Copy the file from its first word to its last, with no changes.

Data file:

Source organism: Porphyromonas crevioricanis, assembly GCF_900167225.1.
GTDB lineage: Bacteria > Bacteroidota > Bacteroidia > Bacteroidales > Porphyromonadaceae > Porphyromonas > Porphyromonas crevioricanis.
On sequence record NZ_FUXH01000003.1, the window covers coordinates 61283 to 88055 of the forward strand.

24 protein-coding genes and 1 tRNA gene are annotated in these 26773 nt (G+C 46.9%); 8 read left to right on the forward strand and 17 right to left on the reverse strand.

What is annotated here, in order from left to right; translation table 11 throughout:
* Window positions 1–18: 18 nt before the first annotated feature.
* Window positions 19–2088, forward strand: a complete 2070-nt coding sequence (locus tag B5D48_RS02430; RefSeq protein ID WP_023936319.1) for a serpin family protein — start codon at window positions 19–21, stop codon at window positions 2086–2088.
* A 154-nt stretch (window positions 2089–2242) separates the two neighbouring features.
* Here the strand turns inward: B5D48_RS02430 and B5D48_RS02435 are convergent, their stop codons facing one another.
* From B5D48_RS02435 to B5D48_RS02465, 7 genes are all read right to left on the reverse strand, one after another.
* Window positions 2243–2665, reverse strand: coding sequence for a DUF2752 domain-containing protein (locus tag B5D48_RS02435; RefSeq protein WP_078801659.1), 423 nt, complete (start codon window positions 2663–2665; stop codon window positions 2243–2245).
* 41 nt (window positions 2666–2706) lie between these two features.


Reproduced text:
Source organism: Porphyromonas crevioricanis, assembly GCF_900167225.1.
GTDB lineage: Bacteria > Bacteroidota > Bacteroidia > Bacteroidales > Porphyromonadaceae > Porphyromonas > Porphyromonas crevioricanis.
On sequence record NZ_FUXH01000003.1, the window covers coordinates 61283 to 88055 of the forward strand.

24 protein-coding genes and 1 tRNA gene are annotated in these 26773 nt (G+C 46.9%); 8 read left to right on the forward strand and 17 right to left on the reverse strand.

What is annotated here, in order from left to right; translation table 11 throughout:
* Window positions 1–18: 18 nt before the first annotated feature.
* Window positions 19–2088, forward strand: a complete 2070-nt coding sequence (locus tag B5D48_RS02430; RefSeq protein ID WP_023936319.1) for a serpin family protein — start codon at window positions 19–21, stop codon at window positions 2086–2088.
* A 154-nt stretch (window positions 2089–2242) separates the two neighbouring features.
* Here the strand turns inward: B5D48_RS02430 and B5D48_RS02435 are convergent, their stop codons facing one another.
* From B5D48_RS02435 to B5D48_RS02465, 7 genes are all read right to left on the reverse strand, one after another.
* Window positions 2243–2665, reverse strand: coding sequence for a DUF2752 domain-containing protein (locus tag B5D48_RS02435; RefSeq protein WP_078801659.1), 423 nt, complete (start codon window positions 2663–2665; stop codon window positions 2243–2245).
* 41 nt (window positions 2666–2706) lie between these two features.